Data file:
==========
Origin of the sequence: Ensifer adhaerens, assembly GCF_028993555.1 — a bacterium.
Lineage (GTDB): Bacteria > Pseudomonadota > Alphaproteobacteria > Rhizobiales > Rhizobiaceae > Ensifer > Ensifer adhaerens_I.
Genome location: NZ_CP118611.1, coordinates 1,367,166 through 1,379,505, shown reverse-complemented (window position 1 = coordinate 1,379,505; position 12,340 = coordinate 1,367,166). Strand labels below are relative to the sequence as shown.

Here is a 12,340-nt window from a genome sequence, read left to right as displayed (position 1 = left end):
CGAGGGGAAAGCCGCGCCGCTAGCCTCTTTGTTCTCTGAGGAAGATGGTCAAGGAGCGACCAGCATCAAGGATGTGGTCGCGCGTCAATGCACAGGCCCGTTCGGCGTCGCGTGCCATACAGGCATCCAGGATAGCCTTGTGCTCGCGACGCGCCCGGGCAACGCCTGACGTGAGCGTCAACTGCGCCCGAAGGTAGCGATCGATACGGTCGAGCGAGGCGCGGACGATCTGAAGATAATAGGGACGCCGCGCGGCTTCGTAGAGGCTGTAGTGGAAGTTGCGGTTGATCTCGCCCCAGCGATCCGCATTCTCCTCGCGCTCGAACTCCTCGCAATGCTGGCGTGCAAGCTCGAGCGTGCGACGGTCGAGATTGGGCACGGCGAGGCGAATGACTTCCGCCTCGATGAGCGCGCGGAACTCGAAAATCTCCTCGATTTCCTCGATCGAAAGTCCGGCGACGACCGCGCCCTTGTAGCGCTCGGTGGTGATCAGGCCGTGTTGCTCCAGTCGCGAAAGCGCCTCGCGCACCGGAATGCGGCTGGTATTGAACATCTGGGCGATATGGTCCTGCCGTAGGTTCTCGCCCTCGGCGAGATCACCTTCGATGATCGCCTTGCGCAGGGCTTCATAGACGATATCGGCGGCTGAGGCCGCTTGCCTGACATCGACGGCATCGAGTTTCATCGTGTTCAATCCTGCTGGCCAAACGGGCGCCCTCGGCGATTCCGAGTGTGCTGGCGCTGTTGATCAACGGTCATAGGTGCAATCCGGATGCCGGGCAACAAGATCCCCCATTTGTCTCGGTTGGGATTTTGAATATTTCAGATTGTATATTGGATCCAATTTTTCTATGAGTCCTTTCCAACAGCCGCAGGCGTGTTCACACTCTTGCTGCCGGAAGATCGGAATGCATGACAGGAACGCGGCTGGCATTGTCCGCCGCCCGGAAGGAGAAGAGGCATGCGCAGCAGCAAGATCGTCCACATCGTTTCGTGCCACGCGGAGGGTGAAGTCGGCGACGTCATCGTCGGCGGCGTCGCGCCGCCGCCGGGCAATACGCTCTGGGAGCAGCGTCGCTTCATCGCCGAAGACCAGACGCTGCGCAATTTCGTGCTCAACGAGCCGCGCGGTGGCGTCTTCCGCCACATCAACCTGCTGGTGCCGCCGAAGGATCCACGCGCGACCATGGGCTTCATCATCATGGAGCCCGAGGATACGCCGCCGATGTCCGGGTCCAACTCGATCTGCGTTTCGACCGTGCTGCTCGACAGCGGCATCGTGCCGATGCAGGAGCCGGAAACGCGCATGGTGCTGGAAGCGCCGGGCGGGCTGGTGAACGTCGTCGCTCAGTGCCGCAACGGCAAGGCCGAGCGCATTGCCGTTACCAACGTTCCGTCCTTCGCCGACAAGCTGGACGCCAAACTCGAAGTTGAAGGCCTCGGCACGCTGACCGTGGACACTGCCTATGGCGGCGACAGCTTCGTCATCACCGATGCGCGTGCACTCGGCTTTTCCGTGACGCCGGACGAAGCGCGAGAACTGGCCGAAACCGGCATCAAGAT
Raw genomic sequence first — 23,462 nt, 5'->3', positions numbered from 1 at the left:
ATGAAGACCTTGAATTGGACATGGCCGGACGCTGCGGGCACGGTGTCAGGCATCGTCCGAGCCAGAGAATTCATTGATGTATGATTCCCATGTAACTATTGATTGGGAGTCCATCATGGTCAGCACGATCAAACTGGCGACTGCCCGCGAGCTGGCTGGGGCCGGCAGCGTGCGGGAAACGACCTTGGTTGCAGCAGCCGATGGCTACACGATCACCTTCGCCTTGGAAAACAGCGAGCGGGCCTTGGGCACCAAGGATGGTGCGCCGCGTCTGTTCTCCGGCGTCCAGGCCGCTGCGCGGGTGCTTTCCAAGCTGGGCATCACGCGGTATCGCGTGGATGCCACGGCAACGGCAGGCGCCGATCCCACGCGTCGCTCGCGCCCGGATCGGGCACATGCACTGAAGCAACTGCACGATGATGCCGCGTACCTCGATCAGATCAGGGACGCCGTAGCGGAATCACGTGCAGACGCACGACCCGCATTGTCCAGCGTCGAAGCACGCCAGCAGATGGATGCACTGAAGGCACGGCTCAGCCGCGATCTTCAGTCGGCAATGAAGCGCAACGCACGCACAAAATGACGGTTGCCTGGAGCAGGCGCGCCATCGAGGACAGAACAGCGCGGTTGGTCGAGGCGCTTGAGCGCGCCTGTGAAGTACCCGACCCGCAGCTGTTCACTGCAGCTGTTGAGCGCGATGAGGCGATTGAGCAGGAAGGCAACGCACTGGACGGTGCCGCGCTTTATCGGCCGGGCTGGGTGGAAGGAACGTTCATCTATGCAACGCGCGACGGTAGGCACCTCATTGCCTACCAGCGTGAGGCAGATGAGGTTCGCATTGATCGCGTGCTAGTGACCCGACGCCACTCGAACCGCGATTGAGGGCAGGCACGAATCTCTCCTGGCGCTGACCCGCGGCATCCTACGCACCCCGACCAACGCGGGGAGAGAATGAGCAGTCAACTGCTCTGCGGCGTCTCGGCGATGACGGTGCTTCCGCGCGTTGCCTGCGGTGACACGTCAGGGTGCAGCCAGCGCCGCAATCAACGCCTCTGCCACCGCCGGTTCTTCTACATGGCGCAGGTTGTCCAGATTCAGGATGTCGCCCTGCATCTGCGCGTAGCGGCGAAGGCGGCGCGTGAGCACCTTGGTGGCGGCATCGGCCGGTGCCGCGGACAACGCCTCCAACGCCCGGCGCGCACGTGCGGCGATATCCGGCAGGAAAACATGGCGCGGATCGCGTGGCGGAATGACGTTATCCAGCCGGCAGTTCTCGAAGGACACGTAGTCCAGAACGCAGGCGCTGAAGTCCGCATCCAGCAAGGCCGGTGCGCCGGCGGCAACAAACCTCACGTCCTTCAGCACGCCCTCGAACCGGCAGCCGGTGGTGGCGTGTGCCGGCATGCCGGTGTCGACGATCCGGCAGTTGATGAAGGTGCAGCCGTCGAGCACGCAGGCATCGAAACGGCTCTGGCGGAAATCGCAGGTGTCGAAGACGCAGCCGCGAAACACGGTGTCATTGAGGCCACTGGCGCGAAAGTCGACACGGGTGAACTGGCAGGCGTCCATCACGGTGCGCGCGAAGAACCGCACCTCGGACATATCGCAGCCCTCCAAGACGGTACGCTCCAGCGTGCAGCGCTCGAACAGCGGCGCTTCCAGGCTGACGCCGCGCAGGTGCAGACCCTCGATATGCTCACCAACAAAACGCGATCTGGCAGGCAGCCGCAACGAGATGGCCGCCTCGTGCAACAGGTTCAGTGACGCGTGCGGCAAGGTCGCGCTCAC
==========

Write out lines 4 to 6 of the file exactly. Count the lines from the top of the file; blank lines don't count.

Here is a 12,340-nt window from a genome sequence, read left to right as displayed (position 1 = left end):
CGAGGGGAAAGCCGCGCCGCTAGCCTCTTTGTTCTCTGAGGAAGATGGTCAAGGAGCGACCAGCATCAAGGATGTGGTCGCGCGTCAATGCACAGGCCCGTTCGGCGTCGCGTGCCATACAGGCATCCAGGATAGCCTTGTGCTCGCGACGCGCCCGGGCAACGCCTGACGTGAGCGTCAACTGCGCCCGAAGGTAGCGATCGATACGGTCGAGCGAGGCGCGGACGATCTGAAGATAATAGGGACGCCGCGCGGCTTCGTAGAGGCTGTAGTGGAAGTTGCGGTTGATCTCGCCCCAGCGATCCGCATTCTCCTCGCGCTCGAACTCCTCGCAATGCTGGCGTGCAAGCTCGAGCGTGCGACGGTCGAGATTGGGCACGGCGAGGCGAATGACTTCCGCCTCGATGAGCGCGCGGAACTCGAAAATCTCCTCGATTTCCTCGATCGAAAGTCCGGCGACGACCGCGCCCTTGTAGCGCTCGGTGGTGATCAGGCCGTGTTGCTCCAGTCGCGAAAGCGCCTCGCGCACCGGAATGCGGCTGGTATTGAACATCTGGGCGATATGGTCCTGCCGTAGGTTCTCGCCCTCGGCGAGATCACCTTCGATGATCGCCTTGCGCAGGGCTTCATAGACGATATCGGCGGCTGAGGCCGCTTGCCTGACATCGACGGCATCGAGTTTCATCGTGTTCAATCCTGCTGGCCAAACGGGCGCCCTCGGCGATTCCGAGTGTGCTGGCGCTGTTGATCAACGGTCATAGGTGCAATCCGGATGCCGGGCAACAAGATCCCCCATTTGTCTCGGTTGGGATTTTGAATATTTCAGATTGTATATTGGATCCAATTTTTCTATGAGTCCTTTCCAACAGCCGCAGGCGTGTTCACACTCTTGCTGCCGGAAGATCGGAATGCATGACAGGAACGCGGCTGGCATTGTCCGCCGCCCGGAAGGAGAAGAGGCATGCGCAGCAGCAAGATCGTCCACATCGTTTCGTGCCACGCGGAGGGTGAAGTCGGCGACGTCATCGTCGGCGGCGTCGCGCCGCCGCCGGGCAATACGCTCTGGGAGCAGCGTCGCTTCATCGCCGAAGACCAGACGCTGCGCAATTTCGTGCTCAACGAGCCGCGCGGTGGCGTCTTCCGCCACATCAACCTGCTGGTGCCGCCGAAGGATCCACGCGCGACCATGGGCTTCATCATCATGGAGCCCGAGGATACGCCGCCGATGTCCGGGTCCAACTCGATCTGCGTTTCGACCGTGCTGCTCGACAGCGGCATCGTGCCGATGCAGGAGCCGGAAACGCGCATGGTGCTGGAAGCGCCGGGCGGGCTGGTGAACGTCGTCGCTCAGTGCCGCAACGGCAAGGCCGAGCGCATTGCCGTTACCAACGTTCCGTCCTTCGCCGACAAGCTGGACGCCAAACTCGAAGTTGAAGGCCTCGGCACGCTGACCGTGGACACTGCCTATGGCGGCGACAGCTTCGTCATCACCGATGCGCGTGCACTCGGCTTTTCCGTGACGCCGGACGAAGCGCGAGAACTGGCCGAAACCGGCATCAAGAT
Raw genomic sequence first — 23,462 nt, 5'->3', positions numbered from 1 at the left: